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How Is Something so Basic so Often Forgotten? The Power of Attorney and Procrastination

May 23, 2012

In my very first blog post on an estate planning topic, I come to you incredulous. Dumbfounded and upset that yet another family has to be put through the ringer because something so basic and simple was never completed. Neglected, forgotten, left on the back burner. However you say it, and estate planners like myself deal with procrastinators all the time, it usually results in difficulty for a family or worse.

I am upset because I just had a second potential client in two weeks come to me because an aging parent failed to complete basic estate planning and name an agent under a power of attorney. Every person in America needs 1. A General Durable Power of Attorney, 2. A Health Care Power of Attorney, 3. an Advance Directive (aka Living Will) for health care. These documents are needed no matter your net worth or station in life. At a basic level these documents allow you as the “POA Maker” (Principal) to name a trusted person to act for you (Agent). Thus, if you are in a car accident and cannot communicate or fall into a coma or develop severe dementia, someone can take care of your affairs both financially and health-wise.

In this case, I was meeting with the son and husband of a woman who just turned 70 who has developed dementia and perhaps Alzheimer’s Disease. A friend of mine who is a financial adviser approached me because her firm inherited the account, an Individual Retirement Account (IRA), and it is important for her to make certain choices regarding using those funds – specifically she is now about old enough to be required to make Required Minimum Distributions (RMDs) from that IRA. If she fails to do so, there will be serious income tax penalties.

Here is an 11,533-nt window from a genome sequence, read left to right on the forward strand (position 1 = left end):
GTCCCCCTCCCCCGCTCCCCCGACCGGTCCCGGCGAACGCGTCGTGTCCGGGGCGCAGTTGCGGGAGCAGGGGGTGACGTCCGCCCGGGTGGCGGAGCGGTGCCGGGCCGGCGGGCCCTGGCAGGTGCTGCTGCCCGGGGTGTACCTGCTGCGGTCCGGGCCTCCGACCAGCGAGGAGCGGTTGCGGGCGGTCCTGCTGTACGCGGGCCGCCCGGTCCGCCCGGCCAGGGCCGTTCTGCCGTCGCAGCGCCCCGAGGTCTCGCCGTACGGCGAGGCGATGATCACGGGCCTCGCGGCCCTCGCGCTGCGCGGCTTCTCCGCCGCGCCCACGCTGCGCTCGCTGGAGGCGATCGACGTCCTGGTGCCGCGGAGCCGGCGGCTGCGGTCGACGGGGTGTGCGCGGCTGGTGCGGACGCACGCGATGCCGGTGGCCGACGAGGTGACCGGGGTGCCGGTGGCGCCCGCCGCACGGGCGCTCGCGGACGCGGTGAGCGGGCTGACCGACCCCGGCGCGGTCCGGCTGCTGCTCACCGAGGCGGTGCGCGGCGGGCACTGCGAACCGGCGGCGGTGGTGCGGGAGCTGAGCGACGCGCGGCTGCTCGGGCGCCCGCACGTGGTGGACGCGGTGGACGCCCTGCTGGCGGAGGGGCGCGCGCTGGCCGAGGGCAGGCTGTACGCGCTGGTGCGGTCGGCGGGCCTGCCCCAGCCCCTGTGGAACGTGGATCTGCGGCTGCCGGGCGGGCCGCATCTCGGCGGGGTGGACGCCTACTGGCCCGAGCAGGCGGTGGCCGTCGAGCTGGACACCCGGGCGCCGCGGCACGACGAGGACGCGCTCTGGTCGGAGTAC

To make a long story short, this woman has now developed dementia to the point where she cannot make choices or elections related to this IRA (or any other asset of hers for that matter). This leaves her in the untenable position of having money she needs for living, which she cannot use and which if she does not use she will suffer economic loss (tax).

Much to the chagrin of the family, after I administered a basic competency test, I informed them that the dementia appeared worse than they wanted to admit.

At this point it appears the only way to access the funds properly will be through having a court appoint a Guardian for her so that someone can act in her place to deal with this account.

The problem is that a Guardianship is a long and expensive proceeding in most people’s opinion – costing at least a few thousand dollars and spanning at least a few months even if everything is amicable and smooth.

This whole situation could have been avoided if she had, earlier in her life, executed a proper General Durable Power of Attorney – thereby naming family members (or friends) to act for her should she come to be in the state she is now in. This would have cost a fraction of the Guardianship proceeding.

I will be able to help her – I am confident of that – but it could have been so easily avoided if she had not procrastinated for so long.